The Hungarian National Gallery was established in 1957 as the national art museum and is located in Buda Castle. Its collections cover Hungarian art in all genres, including the works of many nineteenth- and twentieth-century Hungarian artists who worked in Paris and other locations in the West. The primary museum for international art in Budapest is the Museum of Fine Arts.
The National Gallery houses Medieval, Renaissance, Gothic art, Baroque and Renaissance Hungarian art. The collection includes wood altars from the 15th century.
The museum displays a number of works from Hungarian sculptors such as Károly Alexy, Maurice Ascalon, Miklós Borsos, Gyula Donáth, János Fadrusz, Béni Ferenczy, István Ferenczy and Miklós Izsó. It also exhibits paintings and photographs by major Hungarian artists such as Brassai and Ervin Marton, part of the circle who worked in Paris before World War II. The gallery displays the work of artists such as Mihály Munkácsy and László Paál. The museum also holds paintings by Karoly Marko, Josef Borsos, Miklos Barabas, Bertelan Szekely, Karoly Lotz, Pál Szinyei Merse, Istvan Csok, Bela Ivanyi Grunwald, Tivadar Kosztka Csontváry (Ruins of Ancient Theatre, Taormina), József Rippl-Rónai (Models), and Károly Ferenczy.References:
The Château de Foix dominates the town of Foix. An important tourist site, it is known as a centre of the Cathars. Built on an older 7th-century fortification, the castle is known from 987. In 1002, it was mentioned in the will of Roger I, Count of Carcassonne, who bequeathed the fortress to his youngest child, Bernard. In effect, the family ruling over the region were installed here which allowed them to control access to the upper Ariège valley and to keep surveillance from this strategic point over the lower land, protected behind impregnable walls.
In 1034, the castle became capital of the County of Foix and played a decisive role in medieval military history. During the two following centuries, the castle was home to Counts with shining personalities who became the soul of the Occitan resistance during the crusade against the Albigensians. The county became a privileged refuge for persecuted Cathars.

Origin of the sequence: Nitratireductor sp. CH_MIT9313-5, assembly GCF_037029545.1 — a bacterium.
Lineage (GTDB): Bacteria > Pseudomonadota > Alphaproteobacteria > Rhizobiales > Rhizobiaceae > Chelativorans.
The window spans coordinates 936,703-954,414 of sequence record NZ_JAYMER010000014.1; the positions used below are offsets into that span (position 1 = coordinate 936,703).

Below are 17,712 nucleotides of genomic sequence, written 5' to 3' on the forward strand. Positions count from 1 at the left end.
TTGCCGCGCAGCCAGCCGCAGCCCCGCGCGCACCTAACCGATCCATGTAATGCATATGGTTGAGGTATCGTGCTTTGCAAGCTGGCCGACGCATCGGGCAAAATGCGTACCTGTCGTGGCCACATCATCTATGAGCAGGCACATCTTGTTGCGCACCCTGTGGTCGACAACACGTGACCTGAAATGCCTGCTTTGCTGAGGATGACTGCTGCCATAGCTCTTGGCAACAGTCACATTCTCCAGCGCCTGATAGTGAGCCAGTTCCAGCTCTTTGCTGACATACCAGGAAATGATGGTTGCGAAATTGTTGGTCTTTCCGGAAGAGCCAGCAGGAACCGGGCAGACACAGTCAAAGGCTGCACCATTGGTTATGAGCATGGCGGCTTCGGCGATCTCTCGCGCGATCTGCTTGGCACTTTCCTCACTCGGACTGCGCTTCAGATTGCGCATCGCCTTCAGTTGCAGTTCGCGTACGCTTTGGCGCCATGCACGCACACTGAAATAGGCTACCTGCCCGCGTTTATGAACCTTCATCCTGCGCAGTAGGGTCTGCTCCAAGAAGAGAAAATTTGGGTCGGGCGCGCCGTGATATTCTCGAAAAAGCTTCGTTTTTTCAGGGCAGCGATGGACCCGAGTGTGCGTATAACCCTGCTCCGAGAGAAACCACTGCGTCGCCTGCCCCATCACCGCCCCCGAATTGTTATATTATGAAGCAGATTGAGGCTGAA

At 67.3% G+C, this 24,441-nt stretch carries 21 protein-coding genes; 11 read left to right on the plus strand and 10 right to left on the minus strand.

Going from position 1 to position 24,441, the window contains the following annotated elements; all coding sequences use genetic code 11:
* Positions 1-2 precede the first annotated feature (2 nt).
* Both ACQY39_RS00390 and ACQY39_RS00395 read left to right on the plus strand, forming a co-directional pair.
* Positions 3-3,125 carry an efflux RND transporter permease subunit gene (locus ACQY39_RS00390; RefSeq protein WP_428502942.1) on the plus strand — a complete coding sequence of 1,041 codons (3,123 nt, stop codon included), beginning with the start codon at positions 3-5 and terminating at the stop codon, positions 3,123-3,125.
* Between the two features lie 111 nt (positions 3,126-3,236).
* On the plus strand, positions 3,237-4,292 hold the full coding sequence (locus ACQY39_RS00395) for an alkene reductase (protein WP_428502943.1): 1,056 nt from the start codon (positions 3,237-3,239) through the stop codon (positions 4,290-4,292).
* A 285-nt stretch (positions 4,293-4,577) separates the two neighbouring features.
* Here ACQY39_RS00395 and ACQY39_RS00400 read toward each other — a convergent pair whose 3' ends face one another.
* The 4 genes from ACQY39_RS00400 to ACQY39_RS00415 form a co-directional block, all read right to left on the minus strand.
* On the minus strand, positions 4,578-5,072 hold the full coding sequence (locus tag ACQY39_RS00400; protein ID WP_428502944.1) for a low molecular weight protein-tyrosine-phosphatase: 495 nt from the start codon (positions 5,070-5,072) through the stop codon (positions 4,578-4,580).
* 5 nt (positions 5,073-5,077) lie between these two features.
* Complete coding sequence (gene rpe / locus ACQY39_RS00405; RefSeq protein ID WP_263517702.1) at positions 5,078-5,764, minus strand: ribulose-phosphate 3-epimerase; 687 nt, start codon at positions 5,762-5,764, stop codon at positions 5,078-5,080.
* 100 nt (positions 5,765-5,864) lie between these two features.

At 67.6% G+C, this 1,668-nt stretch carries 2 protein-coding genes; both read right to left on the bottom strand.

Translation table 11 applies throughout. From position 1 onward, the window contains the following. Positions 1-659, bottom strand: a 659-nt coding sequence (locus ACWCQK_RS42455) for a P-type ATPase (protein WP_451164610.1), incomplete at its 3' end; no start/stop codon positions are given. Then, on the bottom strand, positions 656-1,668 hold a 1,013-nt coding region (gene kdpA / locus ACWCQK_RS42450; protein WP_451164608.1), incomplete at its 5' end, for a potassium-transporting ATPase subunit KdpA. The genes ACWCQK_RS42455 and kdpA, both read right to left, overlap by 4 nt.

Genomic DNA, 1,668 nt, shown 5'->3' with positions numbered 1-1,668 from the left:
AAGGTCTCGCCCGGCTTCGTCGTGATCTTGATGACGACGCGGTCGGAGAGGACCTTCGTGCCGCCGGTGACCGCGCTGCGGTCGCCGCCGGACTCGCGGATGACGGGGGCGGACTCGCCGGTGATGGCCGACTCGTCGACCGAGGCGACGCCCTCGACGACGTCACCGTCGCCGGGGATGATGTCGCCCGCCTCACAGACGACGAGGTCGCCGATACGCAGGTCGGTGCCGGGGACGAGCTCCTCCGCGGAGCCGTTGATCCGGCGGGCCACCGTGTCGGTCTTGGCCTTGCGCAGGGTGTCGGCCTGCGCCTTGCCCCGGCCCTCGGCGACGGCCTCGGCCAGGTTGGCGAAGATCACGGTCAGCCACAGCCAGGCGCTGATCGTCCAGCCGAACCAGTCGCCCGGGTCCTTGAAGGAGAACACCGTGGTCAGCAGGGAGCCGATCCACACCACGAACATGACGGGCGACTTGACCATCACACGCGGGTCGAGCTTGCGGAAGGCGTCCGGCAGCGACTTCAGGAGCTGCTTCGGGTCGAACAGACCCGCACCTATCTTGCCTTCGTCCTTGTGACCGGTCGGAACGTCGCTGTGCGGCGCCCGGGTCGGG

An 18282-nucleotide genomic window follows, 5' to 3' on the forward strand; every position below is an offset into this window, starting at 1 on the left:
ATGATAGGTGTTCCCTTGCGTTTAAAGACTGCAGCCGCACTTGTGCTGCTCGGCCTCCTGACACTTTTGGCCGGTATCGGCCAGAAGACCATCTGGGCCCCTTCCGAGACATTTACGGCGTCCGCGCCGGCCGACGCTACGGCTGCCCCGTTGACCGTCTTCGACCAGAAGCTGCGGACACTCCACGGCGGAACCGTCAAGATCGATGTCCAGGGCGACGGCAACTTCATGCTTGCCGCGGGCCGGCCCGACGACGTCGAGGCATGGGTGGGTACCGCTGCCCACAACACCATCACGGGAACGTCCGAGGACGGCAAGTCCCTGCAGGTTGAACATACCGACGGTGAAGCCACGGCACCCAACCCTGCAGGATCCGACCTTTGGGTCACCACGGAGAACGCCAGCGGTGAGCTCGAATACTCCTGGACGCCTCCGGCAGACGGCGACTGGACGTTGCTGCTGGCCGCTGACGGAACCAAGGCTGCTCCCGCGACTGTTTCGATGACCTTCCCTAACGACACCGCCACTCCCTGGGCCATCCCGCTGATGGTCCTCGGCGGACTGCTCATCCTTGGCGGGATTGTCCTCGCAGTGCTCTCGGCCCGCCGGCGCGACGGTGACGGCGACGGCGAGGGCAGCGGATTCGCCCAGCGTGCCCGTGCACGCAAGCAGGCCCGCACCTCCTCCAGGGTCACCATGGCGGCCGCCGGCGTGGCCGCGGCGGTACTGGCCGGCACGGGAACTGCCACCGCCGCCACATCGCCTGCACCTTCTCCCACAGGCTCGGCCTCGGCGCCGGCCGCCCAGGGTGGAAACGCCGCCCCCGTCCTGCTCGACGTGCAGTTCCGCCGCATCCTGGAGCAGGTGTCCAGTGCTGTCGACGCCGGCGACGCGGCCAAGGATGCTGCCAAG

The castle, often besieged (notably by Simon de Montfort in 1211 and 1212), resisted assault and was only taken once, in 1486, thanks to treachery during the war between two branches of the Foix family.
From the 14th century, the Counts of Foix spent less and less time in the uncomfortable castle, preferring the Governors' Palace. From 1479, the Counts of Foix became Kings of Navarre and the last of them, made Henri IV of France, annexed his Pyrrenean lands to France.
As seat of the Governor of the Foix region from the 15th century, the castle continued to ensure the defence of the area, notably during the Wars of Religion. Alone of all the castles in the region, it was exempted from the destruction orders of Richelieu (1632-1638).
Until the Revolution, the fortress remained a garrison. Its life was brightened with grand receptions for its governors, including the Count of Tréville, captain of musketeers under Louis XIII and Marshal Philippe Henri de Ségur, one of Louis XVI's ministers. The Round Tower, built in the 15th century, is the most recent, the two square towers having been built before the 11th century. They served as a political and civil prison for four centuries until 1862.
Since 1930, the castle has housed the collections of the Ariège départemental museum. Sections on prehistory, Gallo-Roman and mediaeval archaeology tell the history of Ariège from ancient times. Currently, the museum is rearranging exhibits to concentrate on the history of the castle site so as to recreate the life of Foix at the time of the Counts.